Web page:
Antonio G.M. La Viña, an international environment lawyer based at the Ateneo de Manila University and a member of the Philippine delegation to Cancun, likewise said "the Philippines will take a strong position on mitigation and adaptation." "The stakes are high for us, because without an international agreement on mitigation and adaptation, the Philippines is left on its own to fight the serious challenge of climate change," he told BusinessWorld last Thursday….

Experts split on global warming, highland malaria

Terra Daily via AFP: Malaria cases in east African highland areas hitherto unaffected by the disease have caused worry that global warming is creating new mosquito breeding grounds but experts disagree on whether there is actually any link between the two. "We have recently seen waves of epidemics in highland areas. ... They have actually killed people," said Dr. Amos Odiit, who was until October head of clinical paediatrics at Mulago hospital in the Ugandan capital Kampala.

The first cases of malaria in Uganda's western Kabale region, which rises 2,000 metres above sea level, were reported in 2007, said Seraphine Adibaku, the head of the national programme against malaria. "It is climate change. Kabale is not as cold as before," she added.

Climatologists say Africa has become warmer by 0.7 degrees Celsius over a century, favouring the spread of malaria as mosquitoes that carry the parasite thrive in warmer climes and cannot survive in temperatures below 15 degrees.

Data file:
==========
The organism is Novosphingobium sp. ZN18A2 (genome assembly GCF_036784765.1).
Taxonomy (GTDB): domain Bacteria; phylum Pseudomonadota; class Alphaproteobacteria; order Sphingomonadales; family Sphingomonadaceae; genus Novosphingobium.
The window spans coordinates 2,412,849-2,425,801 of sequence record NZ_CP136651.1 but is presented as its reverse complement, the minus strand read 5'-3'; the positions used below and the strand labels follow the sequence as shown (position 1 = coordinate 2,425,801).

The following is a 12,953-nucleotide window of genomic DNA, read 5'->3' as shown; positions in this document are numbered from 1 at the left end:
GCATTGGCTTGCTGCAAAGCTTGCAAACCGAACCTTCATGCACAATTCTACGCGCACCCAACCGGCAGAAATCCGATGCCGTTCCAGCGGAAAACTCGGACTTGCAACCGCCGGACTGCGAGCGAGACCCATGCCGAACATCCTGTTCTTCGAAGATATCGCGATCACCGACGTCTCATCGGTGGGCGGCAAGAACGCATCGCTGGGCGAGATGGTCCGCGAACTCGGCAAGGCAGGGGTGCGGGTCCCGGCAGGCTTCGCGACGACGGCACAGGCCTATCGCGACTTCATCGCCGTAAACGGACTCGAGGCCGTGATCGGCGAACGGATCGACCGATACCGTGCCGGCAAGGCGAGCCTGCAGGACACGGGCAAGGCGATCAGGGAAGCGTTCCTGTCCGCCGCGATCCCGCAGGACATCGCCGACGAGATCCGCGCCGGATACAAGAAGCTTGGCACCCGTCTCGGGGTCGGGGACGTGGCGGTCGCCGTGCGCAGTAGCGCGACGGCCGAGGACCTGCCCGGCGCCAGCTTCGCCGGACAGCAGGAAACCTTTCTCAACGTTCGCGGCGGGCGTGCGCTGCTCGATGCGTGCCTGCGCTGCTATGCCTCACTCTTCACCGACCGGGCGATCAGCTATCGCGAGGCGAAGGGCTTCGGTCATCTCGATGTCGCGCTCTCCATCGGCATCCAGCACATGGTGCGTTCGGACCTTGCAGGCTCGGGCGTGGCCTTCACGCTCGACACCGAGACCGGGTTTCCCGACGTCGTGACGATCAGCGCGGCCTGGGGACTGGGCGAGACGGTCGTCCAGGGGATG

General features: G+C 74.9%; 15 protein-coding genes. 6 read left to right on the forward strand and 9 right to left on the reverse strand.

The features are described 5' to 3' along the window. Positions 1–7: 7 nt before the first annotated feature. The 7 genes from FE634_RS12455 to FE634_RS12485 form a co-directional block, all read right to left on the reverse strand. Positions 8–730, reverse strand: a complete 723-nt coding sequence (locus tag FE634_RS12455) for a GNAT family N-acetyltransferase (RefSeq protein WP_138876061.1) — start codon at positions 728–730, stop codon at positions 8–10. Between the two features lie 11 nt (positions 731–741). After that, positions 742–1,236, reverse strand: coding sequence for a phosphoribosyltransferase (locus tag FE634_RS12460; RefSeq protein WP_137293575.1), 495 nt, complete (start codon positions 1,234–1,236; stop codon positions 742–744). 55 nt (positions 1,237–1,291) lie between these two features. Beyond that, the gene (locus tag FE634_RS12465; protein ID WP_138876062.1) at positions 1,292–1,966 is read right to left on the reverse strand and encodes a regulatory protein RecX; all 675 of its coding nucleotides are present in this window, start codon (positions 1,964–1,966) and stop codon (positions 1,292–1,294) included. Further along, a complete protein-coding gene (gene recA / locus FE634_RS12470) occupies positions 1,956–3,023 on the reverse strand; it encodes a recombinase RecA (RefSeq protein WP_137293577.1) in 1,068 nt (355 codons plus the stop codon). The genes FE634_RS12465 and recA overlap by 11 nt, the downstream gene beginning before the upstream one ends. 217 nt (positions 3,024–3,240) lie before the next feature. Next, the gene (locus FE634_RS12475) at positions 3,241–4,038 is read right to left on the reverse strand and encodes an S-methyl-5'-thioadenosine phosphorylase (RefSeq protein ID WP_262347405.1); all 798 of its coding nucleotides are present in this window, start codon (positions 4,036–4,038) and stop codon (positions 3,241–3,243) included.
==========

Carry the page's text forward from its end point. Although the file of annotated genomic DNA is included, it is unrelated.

…But the theory is just a juxtaposition according to other experts who explain that the spread of malaria is determined by the effectiveness of public health interventions and a country's state of economic development. Contrary to the theory that malaria has increased due to rising global temparatures, the disease has not spread any further than it was in the past century, said Simon Hay of Oxford University.

…Many researchers however seem to agree that while there is a theoretical relationship between climate change and rising malaria infections, this trend can be curbed by robust public health drives….

A World War II vintage public health poster about malaria

Managing nature reserves using ecological disturbances can easily go wrong

University of Gothenberg (Sweden): Ecological disturbances are not necessarily a bad thing – deliberate disturbances can actually be used to preserve or even increase biodiversity in a nature reserve. The outcome depends on countless different factors, but many mistakes are made by those working with ecological disturbances and biodiversity, claims a researcher from the University of Gothenburg. “Nobody knows exactly what biodiversity is, and so different researchers test different measures of it and can draw completely different conclusions depending on the measures they’ve used,” says Robin Svensson from the Department of Marine Ecology at the University of Gothenburg.

“If you test a hypothesis about the change in the number of species with a measure of how evenly species are distributed, rather than how many there are, you’ll always be in trouble. It’s rather like when comedian Kurt Olsson famously asked record-breaking high-jumper Patrik Sjöberg how ‘wide’ he’d jumped – or counting the number of apples on a pear tree!”